|1873-12-17||manager of manufactory, of 12 Regent Terrace, Gateshead; m. Alice Mary Richardson, at Newcastle Friends' meeting house; witnesses Edward Richardson and Louis Leisler (Alice's brother and Theo's uncle)||The Friend NS XIV.Jan:21; The British Friend; minutes of Newcastle Monthly Meeting 1867–74, TWAS MF 170; marriage certificate; Reminiscences of John Theodore Merz: 237-38|
The wedding, which took place at the meeting house in Pilgrim Street, was extremely quiet, the only guests beyond the family at the wedding breakfast at South Ashfield being my uncle, Louis Leisler, and my cousin, Franz v. Rottenburg, who came from Glasgow for the occasion. After the wedding we proceeded on our wedding-tour to the Continent . . . .
|Reminiscences of John Theodore Merz: 238|
|1874-02-08||of 12 Regents Terrace, Gateshead; played Duke Frederick in As You Like It at Mosscroft||Mosscroft visitors' book|
|1874-04-16/-17||stayed at Mosscroft|
|Children:||Charles Hesterman (Charles Hesterman Merz, 1874–1940, electrical engineer—see Oxford Dictionary of National Biography), Norbert (1877–1948), Theresa (1879–1958), Ernest Leisler (1881–1909).||The Friend; The British Friend; Annual Monitor; Oxford Dictionary of National Biography (2004) Oxford University Press; Bootham School Register (1971); GRO index|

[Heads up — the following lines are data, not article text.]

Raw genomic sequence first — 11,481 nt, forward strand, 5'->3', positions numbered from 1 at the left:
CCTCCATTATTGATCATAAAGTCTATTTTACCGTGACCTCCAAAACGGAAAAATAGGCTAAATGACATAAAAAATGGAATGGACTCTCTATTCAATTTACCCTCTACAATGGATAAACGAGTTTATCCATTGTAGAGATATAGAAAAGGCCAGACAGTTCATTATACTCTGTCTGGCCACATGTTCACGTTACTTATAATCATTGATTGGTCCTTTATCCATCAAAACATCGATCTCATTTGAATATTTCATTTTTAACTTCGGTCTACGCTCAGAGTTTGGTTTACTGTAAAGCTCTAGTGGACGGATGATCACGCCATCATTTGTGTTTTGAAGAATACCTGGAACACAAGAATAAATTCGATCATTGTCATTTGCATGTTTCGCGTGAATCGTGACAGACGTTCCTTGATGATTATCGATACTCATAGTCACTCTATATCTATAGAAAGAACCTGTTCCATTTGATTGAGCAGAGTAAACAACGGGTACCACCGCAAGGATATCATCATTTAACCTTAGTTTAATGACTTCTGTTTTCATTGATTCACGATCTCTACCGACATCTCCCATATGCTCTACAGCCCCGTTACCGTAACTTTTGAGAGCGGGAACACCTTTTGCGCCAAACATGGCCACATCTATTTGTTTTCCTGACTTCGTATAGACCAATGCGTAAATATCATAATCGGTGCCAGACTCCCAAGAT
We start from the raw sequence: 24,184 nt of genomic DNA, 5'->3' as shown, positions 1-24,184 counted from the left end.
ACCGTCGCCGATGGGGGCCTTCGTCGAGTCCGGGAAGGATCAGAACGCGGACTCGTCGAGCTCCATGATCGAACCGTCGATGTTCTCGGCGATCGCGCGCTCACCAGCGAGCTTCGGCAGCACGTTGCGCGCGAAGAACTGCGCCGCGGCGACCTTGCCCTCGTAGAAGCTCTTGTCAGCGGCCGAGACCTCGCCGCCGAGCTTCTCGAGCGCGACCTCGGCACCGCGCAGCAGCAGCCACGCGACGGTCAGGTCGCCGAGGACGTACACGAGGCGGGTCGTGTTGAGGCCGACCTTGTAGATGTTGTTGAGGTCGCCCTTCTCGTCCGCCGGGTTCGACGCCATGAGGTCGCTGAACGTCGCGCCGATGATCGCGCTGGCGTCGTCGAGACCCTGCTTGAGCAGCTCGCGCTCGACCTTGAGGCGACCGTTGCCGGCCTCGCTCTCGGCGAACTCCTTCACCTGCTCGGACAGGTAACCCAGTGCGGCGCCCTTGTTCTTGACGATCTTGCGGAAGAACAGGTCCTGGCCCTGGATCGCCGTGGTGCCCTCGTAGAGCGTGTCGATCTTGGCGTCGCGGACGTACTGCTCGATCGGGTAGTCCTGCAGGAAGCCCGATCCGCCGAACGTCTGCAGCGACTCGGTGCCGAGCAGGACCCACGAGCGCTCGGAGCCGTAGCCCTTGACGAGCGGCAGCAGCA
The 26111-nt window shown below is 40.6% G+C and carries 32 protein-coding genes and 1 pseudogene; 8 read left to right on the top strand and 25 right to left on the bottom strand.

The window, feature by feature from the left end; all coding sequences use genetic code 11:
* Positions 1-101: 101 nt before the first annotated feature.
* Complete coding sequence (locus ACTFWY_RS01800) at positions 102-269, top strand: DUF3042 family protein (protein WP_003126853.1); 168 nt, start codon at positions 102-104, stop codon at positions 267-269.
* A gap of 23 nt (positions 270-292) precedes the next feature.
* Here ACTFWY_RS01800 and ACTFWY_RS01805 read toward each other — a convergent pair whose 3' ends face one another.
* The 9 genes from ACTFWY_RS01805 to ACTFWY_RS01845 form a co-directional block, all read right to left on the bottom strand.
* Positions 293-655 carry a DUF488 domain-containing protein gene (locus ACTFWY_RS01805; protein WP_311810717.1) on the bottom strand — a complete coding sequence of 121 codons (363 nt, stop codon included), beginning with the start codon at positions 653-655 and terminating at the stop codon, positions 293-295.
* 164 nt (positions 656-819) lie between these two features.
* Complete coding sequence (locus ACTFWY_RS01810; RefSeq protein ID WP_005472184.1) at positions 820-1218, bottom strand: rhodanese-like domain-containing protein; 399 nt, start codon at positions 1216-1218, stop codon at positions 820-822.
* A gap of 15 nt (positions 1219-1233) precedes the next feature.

|1874-10-05||merchant, of 12 Regent Terrace, Gateshead-on-Tyne||son's birth certificate; The Friend XIV Nov:348|
|declined an invitation to join the Society of Friends because, with the memory of the Franco-German war fresh in his mind, he couldn't accept the Quaker peace testimony||Reminiscences of John Theodore Merz: 232|
|1874||having taken up residence in Newcastle, and a place on the board of the Blaydon Chemical Company, retired from the Tharsis Company, but was re-engaged, on a third of his previous salary, as advisory technical manager||Reminiscences of John Theodore Merz: 245-48|
I do not think he got on very well with his Scotch directors. They could not but feel jealous of his greater talents. Not long after he had married my sister, it was intimated to him that he must reside in Glasgow, whereupon he resigned his position. He never cared about making money. He was ambitious of success, of the success, if you will, of making a concern profitable, but he himself never seemed to care whether he were paid or not. Before his resignation, the Tharsis directors had proposed to pay him a retaining fee of £500 a year, so that they might freely consult him. It was said that they had heard he was being applied to by a rival company—a rumour without any foundation. With Merz's conscientious thoroughness, this appointment soon meant as much work as if he had continued to be general manager, so much so that his friends remonstrated and he finally severed his connexion with the company.